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Title: Spectroscopy and dissociation dynamics of simple polyatomic molecules
Author: Jones, Nykola Clare
ISNI:       0000 0001 3592 6434
Awarding Body: University of London
Current Institution: University College London (University of London)
Date of Award: 2000
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This thesis presents results obtained from the investigation of the spectroscopy of molecules of atmospheric interest. The techniques of photoabsorption spectroscopy and electron energy loss spectroscopy (EELS) used to probe the absorption properties of these molecules are described. Using a closed cell configuration of the Daresbury laboratory molecular spectroscopy absorption apparatus (DLMSAA) the photoabsorption spectra for C2H5I, C2H5Br and the short lived OCI radical, have been recorded and are presented here. A Rydberg analysis of the spectra of the alkyl halides has been carried out and assignments have been made for the Rydberg and valence states of these molecules. A new windowless absorption apparatus is detailed which allows spectra to be taken at higher photon energies (up to 40 eV), with previous spectra limited to a maximum of 11 eV. The photoabsorption spectrum for N2O obtained using this new technique is presented and compared with that obtained using the UCL EEL spectrometer and spectra reported previously by other authors. Rydberg analysis of the spectrum has been carried out and assignments of the series converging to the first four ionisation potentials have been made. A photoelectron experiment carried out at the University of Liège and used to investigate chlorine monoxide is also described. Vibrational structure associated with the first four bands of the photoelectron spectrum has been assigned. A metastable/electron coincidence experiment (MECE) designed to investigate the dissociation dynamics of a molecule is also presented. Energy loss electrons are detected in coincidence with metastable excited state neutral fragments formed via dissociative excitation in an electron impact process. This technique is used to learn more about the energy levels in the parent molecule.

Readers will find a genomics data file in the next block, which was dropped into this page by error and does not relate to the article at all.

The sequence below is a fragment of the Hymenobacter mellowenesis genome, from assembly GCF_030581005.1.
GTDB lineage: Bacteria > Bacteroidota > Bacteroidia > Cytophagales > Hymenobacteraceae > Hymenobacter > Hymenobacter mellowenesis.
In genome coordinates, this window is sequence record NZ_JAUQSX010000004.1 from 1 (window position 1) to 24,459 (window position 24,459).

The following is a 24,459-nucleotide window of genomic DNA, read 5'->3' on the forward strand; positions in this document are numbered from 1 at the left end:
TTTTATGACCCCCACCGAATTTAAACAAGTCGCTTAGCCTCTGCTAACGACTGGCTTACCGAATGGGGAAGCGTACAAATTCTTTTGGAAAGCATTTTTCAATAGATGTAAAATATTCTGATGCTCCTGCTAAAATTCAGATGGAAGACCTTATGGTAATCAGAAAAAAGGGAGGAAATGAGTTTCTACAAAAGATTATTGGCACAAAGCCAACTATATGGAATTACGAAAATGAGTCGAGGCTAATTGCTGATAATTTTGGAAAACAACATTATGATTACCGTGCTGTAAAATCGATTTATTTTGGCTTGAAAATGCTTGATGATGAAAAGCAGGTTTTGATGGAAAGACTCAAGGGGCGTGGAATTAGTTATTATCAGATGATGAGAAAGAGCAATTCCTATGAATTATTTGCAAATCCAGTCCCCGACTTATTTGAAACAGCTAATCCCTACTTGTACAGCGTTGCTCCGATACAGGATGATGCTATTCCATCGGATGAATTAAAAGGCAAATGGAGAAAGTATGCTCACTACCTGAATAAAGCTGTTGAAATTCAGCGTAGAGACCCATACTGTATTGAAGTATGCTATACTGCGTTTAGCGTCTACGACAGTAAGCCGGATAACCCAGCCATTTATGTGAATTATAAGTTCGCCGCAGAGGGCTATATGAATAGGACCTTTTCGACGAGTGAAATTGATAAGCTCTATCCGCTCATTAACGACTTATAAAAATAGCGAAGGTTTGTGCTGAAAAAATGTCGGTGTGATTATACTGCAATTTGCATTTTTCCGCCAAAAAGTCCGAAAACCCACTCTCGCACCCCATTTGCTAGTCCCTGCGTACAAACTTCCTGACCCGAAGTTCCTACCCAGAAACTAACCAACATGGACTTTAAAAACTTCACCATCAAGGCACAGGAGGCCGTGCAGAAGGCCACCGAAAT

Supervisor: Not available Sponsor: Not available
Qualification Name: Thesis (Ph.D.) Qualification Level: Doctoral
EThOS ID:  DOI: Not available